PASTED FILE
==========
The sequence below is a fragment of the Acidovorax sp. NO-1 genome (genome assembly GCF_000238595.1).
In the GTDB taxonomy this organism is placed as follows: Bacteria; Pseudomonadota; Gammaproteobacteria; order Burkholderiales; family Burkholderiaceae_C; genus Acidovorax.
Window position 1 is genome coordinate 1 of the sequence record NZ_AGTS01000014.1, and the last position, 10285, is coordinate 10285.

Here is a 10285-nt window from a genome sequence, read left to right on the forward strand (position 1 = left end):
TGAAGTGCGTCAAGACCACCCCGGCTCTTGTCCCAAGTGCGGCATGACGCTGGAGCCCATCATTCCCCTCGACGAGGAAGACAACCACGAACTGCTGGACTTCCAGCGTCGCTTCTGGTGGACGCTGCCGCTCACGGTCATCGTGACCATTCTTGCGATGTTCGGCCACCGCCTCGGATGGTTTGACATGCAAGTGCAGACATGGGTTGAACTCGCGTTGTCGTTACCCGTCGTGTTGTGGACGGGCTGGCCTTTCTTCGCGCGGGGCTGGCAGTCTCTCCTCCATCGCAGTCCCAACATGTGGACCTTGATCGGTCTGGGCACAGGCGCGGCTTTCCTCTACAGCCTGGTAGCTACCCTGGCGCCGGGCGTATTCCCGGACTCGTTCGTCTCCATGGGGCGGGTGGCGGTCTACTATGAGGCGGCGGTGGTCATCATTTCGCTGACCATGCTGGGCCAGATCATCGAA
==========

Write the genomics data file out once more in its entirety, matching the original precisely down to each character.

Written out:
The sequence below is a fragment of the Acidovorax sp. NO-1 genome (genome assembly GCF_000238595.1).
In the GTDB taxonomy this organism is placed as follows: Bacteria; Pseudomonadota; Gammaproteobacteria; order Burkholderiales; family Burkholderiaceae_C; genus Acidovorax.
Window position 1 is genome coordinate 1 of the sequence record NZ_AGTS01000014.1, and the last position, 10285, is coordinate 10285.

Here is a 10285-nt window from a genome sequence, read left to right on the forward strand (position 1 = left end):
TGAAGTGCGTCAAGACCACCCCGGCTCTTGTCCCAAGTGCGGCATGACGCTGGAGCCCATCATTCCCCTCGACGAGGAAGACAACCACGAACTGCTGGACTTCCAGCGTCGCTTCTGGTGGACGCTGCCGCTCACGGTCATCGTGACCATTCTTGCGATGTTCGGCCACCGCCTCGGATGGTTTGACATGCAAGTGCAGACATGGGTTGAACTCGCGTTGTCGTTACCCGTCGTGTTGTGGACGGGCTGGCCTTTCTTCGCGCGGGGCTGGCAGTCTCTCCTCCATCGCAGTCCCAACATGTGGACCTTGATCGGTCTGGGCACAGGCGCGGCTTTCCTCTACAGCCTGGTAGCTACCCTGGCGCCGGGCGTATTCCCGGACTCGTTCGTCTCCATGGGGCGGGTGGCGGTCTACTATGAGGCGGCGGTGGTCATCATTTCGCTGACCATGCTGGGCCAGATCATCGAA